Tourists were treated to an unusual sight outside the White House earlier this week. The manicured green lawns usually on display were replaced by different type of green altogether – as marijuana reform advocates inflated a 51-foot-long joint in front of the fence.
Protesting against President Obama’s apathy towards reclassifying cannabis from a Schedule 1 substance – a category it shares with heroin and LSD – the group then lit up joints which they smoked openly in front of the iconic building.
The Schedule 1 list is meant to be reserved for the ‘most dangerous drugs… with potentially severe psychological or physical dependence,’ and attracts the highest penalties for possession and supply. Despite state ballots repeatedly voting to decriminalise cannabis, roughly 5 million people have been arrested for marijuana-related offences since Obama took office.
Protesters argue that marijuana doesn’t belong on the list, and are campaigning to have it removed altogether or placed on a lower schedule. Adam Eidinger, the event’s organiser, accused Obama of hypocrisy, given his admission to formerly smoking pot.
“Obama — he smokes, maybe not now, but he did smoke,” Eidinger told the Washington Post. “So for him to oversee an enforcement regime that has arrested 5 million people for marijuana . . . I’m very motivated because I think it’s a discriminatory practice.”
In a sign that the tide is turning, police in the area decided not to arrest any of the protesters for taking part in the ‘smoke in’.
With a similar protest planned in Sydney this weekend, many are hoping the New South Wales Police will follow suit. But it is not looking likely…
Two Men Charged at Sydney Cannabis Picnic
In January this year, cannabis reform advocates held the first Free Cannabis NSW picnic in Sydney’s Victoria Park. Like the Washington protesters, the group hoped to highlight the harm caused by criminalisation – and the urgent need for reform.
As always, the NSW Police couldn’t help but overreact. For the 100 or so protesters gathered in the park, police deployed more than 30 officers, as well as sniffer dog teams at every nearby train station. Unlike their Washington counterparts, NSW Police arrested and charged two men with the possession of cannabis, after allegedly spotting them with half-smoked joints.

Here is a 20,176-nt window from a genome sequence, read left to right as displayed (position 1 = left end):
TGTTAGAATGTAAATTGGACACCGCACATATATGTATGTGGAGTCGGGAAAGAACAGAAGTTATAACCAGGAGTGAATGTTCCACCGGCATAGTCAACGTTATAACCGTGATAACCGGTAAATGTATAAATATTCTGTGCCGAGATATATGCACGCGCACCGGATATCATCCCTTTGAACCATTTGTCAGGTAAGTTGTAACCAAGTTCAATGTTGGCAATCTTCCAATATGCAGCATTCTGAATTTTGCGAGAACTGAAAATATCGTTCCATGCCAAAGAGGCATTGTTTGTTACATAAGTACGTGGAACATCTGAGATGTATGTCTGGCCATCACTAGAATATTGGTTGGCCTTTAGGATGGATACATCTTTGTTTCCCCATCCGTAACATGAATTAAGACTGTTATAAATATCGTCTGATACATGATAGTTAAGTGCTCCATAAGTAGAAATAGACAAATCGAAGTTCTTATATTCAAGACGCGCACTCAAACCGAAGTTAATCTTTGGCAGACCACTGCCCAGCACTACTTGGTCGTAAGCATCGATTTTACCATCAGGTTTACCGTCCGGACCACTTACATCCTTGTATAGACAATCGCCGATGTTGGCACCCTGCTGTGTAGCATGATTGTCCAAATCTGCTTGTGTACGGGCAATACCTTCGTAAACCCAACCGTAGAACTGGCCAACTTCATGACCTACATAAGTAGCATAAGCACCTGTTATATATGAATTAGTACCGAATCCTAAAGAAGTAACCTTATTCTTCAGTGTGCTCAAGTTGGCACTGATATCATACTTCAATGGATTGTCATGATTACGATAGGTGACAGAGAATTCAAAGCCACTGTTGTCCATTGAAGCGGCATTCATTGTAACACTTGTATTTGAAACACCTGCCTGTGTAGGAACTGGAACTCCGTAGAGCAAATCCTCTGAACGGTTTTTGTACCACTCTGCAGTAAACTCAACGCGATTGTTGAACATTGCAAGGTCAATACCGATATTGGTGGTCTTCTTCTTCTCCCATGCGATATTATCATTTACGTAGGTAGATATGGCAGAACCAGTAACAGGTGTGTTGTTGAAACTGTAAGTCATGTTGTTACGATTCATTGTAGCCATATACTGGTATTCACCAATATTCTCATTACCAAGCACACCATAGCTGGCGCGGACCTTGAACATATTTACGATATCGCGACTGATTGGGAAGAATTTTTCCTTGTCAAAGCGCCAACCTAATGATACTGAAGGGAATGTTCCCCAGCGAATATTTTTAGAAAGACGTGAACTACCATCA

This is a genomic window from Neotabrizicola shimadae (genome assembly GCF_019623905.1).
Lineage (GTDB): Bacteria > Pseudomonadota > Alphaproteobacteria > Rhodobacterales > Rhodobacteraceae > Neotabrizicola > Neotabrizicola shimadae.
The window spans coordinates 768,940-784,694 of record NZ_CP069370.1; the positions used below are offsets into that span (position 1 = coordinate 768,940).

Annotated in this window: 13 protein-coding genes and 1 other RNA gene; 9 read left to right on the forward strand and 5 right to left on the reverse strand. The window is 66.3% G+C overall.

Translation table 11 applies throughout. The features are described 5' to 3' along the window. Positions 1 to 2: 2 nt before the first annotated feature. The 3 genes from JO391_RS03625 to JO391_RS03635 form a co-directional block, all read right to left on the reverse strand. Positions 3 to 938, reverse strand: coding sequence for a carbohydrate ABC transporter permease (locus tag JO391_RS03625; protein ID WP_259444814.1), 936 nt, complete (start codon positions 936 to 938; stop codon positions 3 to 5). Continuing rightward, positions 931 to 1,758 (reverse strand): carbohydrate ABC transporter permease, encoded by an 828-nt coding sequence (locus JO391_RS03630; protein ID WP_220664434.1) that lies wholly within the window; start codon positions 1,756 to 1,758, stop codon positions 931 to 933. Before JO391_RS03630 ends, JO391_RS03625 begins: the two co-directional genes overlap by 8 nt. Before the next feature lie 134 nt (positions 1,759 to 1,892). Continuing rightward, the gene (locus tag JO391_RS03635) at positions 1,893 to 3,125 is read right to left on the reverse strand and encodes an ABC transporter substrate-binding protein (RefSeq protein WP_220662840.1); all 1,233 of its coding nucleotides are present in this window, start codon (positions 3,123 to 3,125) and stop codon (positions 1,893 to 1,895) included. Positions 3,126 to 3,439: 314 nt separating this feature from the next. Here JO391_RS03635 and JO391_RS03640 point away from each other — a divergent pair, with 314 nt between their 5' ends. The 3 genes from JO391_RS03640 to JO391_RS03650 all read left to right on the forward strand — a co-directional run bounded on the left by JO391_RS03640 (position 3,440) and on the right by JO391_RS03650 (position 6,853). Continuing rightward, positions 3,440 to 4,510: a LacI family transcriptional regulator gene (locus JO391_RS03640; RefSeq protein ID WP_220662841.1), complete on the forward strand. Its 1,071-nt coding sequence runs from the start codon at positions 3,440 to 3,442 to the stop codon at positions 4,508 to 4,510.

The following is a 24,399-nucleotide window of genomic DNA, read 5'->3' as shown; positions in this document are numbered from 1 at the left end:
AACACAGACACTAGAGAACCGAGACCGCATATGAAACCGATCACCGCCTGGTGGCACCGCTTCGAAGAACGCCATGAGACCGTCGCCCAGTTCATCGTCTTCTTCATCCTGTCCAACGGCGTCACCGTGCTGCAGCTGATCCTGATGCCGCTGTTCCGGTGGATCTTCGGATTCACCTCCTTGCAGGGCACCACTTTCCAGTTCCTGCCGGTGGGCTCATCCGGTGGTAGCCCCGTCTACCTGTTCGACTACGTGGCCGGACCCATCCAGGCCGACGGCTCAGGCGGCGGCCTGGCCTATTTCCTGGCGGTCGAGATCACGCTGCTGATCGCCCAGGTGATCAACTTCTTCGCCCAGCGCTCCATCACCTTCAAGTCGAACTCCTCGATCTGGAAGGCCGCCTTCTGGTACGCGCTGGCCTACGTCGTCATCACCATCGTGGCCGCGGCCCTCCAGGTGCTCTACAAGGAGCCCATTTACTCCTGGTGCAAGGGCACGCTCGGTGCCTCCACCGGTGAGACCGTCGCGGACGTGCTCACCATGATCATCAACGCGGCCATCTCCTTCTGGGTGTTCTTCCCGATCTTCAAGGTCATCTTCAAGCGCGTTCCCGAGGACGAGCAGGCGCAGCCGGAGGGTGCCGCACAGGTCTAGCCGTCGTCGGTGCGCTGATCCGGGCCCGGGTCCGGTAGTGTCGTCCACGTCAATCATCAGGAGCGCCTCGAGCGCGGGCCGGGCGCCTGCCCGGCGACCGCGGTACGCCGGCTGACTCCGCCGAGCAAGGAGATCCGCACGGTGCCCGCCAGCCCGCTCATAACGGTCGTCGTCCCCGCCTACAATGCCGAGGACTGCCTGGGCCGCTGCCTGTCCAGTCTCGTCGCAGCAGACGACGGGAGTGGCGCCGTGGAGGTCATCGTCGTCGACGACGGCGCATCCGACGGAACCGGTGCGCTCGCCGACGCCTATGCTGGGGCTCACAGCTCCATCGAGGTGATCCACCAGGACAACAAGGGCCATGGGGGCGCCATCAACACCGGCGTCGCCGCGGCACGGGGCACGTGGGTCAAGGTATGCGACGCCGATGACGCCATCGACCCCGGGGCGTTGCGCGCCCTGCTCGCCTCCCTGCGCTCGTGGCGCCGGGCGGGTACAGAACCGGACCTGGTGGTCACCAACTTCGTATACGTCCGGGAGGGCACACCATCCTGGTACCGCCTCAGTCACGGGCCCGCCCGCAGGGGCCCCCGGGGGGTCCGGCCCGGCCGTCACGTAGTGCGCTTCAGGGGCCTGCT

One of the men, Paul Lawrence, is fighting terminal cancer, and has visible tumors along his spine. He was charged for possessing less than a gram of cannabis.
Police issued the charges, despite their discretionary power to hand out a caution for the use or possession of small amounts of cannabis, and evidence of Mr Lawrence’s cancer.
“Only a sick state and a sick government and police force would arrest and charge an ill man like me,” Mr Lawrence said. “The prohibition of cannabis for both medicinal and recreational use does far more damage to society than someone like me having a quiet smoke with friends.”
Police Intimidation and the ‘War on Drugs’
This is not the first criticism of the tactics used by NSW Police to target cannabis in Sydney.
A recent viral clip, uploaded to the the Save New South Wales Facebook page, shows sniffer dog police harassing a man filming their operations in Central station.
“I travelled from Gosford to Central in Sydney where I was swapping form the country platforms down to the suburban platforms in order to catch a train to Circular Quay.” said the page’s administrator.
“What did I see in the way of New South Wales police resources? Ten uniformed officers plus a dog handler carrying out a sniffer dog operation!”
He then began filming the operation, which is perfectly legal to do, but this did not stop the officers from throwing their weight around.
After requesting to see his train ticket, an officer warns the man that filming of the operation could be viewed as suspicious “due to the current terrorism climate.” They then demand his name, and ask his purpose for being at the railway station. After he ‘respectfully declines’ to give that information, police ask whether he has health issues.
“It’s just public intimidation, the way all police states operate. Political dissent now gets you a prison sentence and cops with dogs patrol the streets to let the people know who runs things.” one Facebook user wrote in response.
The use of drug dogs in public spaces, and increasingly heavy handed police response to political rallies, has become symptomatic of a broader attack on civil liberties that’s taking place across the state. The gap between the response of the Washington Police to marijuana protesters, and the response we’ve seen from our own only serves to highlight that change.